Decentralization in energy systems - Low-carbon technologies and sector coupling on the household, community and city scales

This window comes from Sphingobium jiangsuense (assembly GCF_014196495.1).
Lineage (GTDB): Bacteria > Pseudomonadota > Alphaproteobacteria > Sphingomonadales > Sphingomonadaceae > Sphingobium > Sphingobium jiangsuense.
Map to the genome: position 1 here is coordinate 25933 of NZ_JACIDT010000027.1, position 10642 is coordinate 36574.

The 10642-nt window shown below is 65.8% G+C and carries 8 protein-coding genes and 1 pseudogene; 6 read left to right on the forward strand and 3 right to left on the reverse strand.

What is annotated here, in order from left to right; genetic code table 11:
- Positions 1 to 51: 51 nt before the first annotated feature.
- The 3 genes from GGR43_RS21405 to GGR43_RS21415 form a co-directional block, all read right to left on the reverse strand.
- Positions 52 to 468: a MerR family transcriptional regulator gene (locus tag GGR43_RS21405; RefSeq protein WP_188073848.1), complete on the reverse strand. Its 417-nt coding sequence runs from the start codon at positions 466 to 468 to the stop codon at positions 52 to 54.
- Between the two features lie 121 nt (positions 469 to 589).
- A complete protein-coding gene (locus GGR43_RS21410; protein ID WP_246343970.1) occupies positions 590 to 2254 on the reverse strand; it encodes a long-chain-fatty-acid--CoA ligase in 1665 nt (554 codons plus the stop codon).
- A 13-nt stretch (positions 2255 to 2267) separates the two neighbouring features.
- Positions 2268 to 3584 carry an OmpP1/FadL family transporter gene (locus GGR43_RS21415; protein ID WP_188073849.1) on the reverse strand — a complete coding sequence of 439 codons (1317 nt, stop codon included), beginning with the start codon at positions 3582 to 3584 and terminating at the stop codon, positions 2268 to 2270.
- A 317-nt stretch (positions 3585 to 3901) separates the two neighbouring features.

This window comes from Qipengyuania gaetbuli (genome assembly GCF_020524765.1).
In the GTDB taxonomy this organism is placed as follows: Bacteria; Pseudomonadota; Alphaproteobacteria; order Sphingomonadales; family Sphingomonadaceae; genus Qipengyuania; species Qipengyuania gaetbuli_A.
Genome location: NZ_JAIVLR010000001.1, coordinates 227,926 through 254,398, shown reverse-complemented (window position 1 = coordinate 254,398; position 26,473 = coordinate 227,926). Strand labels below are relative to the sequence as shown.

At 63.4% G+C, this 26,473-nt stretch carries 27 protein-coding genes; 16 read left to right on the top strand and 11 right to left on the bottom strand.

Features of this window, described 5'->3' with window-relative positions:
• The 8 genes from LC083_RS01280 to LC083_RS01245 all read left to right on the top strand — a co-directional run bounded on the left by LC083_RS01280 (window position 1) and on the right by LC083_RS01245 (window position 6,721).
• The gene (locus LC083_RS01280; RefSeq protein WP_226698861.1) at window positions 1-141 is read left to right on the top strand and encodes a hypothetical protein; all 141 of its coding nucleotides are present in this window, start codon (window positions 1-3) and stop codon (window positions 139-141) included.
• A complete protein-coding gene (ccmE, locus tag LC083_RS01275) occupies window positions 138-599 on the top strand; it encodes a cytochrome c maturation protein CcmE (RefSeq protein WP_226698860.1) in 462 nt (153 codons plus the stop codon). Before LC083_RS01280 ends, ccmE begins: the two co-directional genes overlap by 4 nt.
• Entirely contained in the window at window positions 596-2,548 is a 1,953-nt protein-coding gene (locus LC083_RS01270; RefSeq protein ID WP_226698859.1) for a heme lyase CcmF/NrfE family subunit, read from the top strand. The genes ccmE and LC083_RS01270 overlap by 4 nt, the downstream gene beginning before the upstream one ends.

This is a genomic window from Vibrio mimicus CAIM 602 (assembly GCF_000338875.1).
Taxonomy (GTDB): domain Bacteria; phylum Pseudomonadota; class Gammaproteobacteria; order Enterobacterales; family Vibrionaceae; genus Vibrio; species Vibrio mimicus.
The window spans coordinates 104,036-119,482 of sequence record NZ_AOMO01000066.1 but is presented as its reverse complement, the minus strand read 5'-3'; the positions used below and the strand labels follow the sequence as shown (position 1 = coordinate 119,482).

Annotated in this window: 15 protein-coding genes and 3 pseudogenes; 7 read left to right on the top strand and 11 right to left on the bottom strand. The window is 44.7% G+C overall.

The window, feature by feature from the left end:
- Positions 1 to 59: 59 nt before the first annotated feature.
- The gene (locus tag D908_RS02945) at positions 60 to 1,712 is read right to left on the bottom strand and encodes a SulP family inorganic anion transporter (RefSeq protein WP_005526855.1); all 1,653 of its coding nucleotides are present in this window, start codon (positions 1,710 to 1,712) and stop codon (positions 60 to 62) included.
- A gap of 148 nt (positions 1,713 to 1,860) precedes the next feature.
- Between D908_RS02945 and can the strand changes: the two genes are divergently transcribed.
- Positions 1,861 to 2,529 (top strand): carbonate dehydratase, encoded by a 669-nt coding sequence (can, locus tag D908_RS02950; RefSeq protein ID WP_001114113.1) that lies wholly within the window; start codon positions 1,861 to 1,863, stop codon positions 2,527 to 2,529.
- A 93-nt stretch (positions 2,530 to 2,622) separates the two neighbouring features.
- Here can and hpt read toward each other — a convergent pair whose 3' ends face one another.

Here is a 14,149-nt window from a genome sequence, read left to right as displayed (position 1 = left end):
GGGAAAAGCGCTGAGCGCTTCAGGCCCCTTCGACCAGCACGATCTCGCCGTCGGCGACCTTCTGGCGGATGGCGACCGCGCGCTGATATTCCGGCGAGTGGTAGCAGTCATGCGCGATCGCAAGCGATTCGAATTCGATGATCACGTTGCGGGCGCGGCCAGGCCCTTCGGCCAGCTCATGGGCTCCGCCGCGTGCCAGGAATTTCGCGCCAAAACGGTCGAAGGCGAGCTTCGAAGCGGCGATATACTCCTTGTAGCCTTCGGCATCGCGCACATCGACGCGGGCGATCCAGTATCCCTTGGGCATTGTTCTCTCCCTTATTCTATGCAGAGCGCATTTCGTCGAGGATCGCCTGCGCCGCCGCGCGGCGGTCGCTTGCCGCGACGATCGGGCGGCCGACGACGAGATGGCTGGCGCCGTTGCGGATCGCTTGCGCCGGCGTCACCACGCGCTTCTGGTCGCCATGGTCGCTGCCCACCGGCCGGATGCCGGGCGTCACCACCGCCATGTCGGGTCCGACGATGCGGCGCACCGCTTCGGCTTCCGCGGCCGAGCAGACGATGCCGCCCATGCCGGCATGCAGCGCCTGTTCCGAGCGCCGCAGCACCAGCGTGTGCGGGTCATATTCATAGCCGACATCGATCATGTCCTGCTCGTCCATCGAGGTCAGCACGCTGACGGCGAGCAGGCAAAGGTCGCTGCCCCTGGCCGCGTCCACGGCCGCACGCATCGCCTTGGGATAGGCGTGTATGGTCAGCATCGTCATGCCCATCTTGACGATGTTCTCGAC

Abstract: The number of installations of distributed energy technologies, such as solar photovoltaic (PV) and battery systems, has increased dramatically in recent decades. The required transition towards a decarbonized energy system entails electrification of the different sectors. Both these developments provide new opportunities for energy autonomy and sector coupling in decentralized systems, and allow local actors to contribute to reducing their climate impact. The aim of this thesis is to study the utilization of local energy technologies and the potential for system flexibility in three decentralized energy systems: prosumer households, prosumer communities, and city energy systems. In addition, the thesis investigates the interactions of decentralized systems with the surrounding regional energy system. In this work, four techno-economic energy system optimization models are used. In the first model, PV-battery systems in prosumer households are analyzed within the North European electricity system dispatch. In the second model, they are examined as part of prosumer communities. In the third, city-scale model the investment and dispatch in the electricity and district heating sectors are optimized, while considering flexible and inflexible charging of electric cars and buses. The fourth model combines the city and regional scales, to study the operation, design and interaction of both systems, while considering different connection capacities for electricity exchange between the systems. The results show that the economic incentives for electricity self-consumption in prosumer households promote a way of utilizing household battery systems that is not in line with the least‑cost dispatch of the electricity system. Consequently, prosumer households are, within the current tariff structure, unlikely to provide flexibility that would assist the balancing of intermittency in the regional electricity system. In prosumer communities, where prosumer households have the possibility to share electricity, a financial benefit accrues to the participating households primarily when there is a reduced connection capacity for electricity exchange to the energy provider. For city energy systems, it is shown that power-to-heat technologies in combination with thermal storage systems and flexibility with regards to the charging of battery electric vehicles facilitate the uptake of local solar PV. The city electric car fleet provides the potential to postpone up to 85% of the demand for charging, which leads to more than twice the share of solar PV in the electricity mix for charging, as compared with inflexible charging. A 50% connection capacity between the city-scale and regional-scale energy systems implies only 3% higher costs for the installation and operation of energy technologies on both scales, as compared with a system that has 100% connection capacity. This thesis outlines the potential for increased decentralization of the energy supply and highlights the need for strategies to integrate decentralized and centralized energy systems.

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